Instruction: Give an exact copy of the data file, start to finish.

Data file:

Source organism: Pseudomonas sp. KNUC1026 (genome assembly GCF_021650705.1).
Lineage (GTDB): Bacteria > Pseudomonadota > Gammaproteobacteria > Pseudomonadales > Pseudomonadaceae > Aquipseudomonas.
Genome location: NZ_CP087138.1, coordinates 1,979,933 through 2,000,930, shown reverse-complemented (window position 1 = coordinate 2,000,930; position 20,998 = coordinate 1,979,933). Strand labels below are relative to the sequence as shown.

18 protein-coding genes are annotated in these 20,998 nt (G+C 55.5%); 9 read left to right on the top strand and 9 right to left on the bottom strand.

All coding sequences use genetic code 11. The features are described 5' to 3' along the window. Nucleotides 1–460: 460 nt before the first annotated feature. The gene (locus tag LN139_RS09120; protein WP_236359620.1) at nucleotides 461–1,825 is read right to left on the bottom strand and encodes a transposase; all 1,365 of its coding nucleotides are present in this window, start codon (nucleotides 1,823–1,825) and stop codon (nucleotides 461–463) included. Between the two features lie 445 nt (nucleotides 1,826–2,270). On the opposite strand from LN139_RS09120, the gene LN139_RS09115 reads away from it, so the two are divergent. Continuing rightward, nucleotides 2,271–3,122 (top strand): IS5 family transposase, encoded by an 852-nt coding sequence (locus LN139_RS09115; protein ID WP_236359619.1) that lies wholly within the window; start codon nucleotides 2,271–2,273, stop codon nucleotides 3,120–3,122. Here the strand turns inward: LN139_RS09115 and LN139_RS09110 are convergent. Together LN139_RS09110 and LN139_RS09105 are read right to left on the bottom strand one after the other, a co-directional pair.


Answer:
Source organism: Pseudomonas sp. KNUC1026 (genome assembly GCF_021650705.1).
Lineage (GTDB): Bacteria > Pseudomonadota > Gammaproteobacteria > Pseudomonadales > Pseudomonadaceae > Aquipseudomonas.
Genome location: NZ_CP087138.1, coordinates 1,979,933 through 2,000,930, shown reverse-complemented (window position 1 = coordinate 2,000,930; position 20,998 = coordinate 1,979,933). Strand labels below are relative to the sequence as shown.

18 protein-coding genes are annotated in these 20,998 nt (G+C 55.5%); 9 read left to right on the top strand and 9 right to left on the bottom strand.

All coding sequences use genetic code 11. The features are described 5' to 3' along the window. Nucleotides 1–460: 460 nt before the first annotated feature. The gene (locus tag LN139_RS09120; protein WP_236359620.1) at nucleotides 461–1,825 is read right to left on the bottom strand and encodes a transposase; all 1,365 of its coding nucleotides are present in this window, start codon (nucleotides 1,823–1,825) and stop codon (nucleotides 461–463) included. Between the two features lie 445 nt (nucleotides 1,826–2,270). On the opposite strand from LN139_RS09120, the gene LN139_RS09115 reads away from it, so the two are divergent. Continuing rightward, nucleotides 2,271–3,122 (top strand): IS5 family transposase, encoded by an 852-nt coding sequence (locus LN139_RS09115; protein ID WP_236359619.1) that lies wholly within the window; start codon nucleotides 2,271–2,273, stop codon nucleotides 3,120–3,122. Here the strand turns inward: LN139_RS09115 and LN139_RS09110 are convergent. Together LN139_RS09110 and LN139_RS09105 are read right to left on the bottom strand one after the other, a co-directional pair.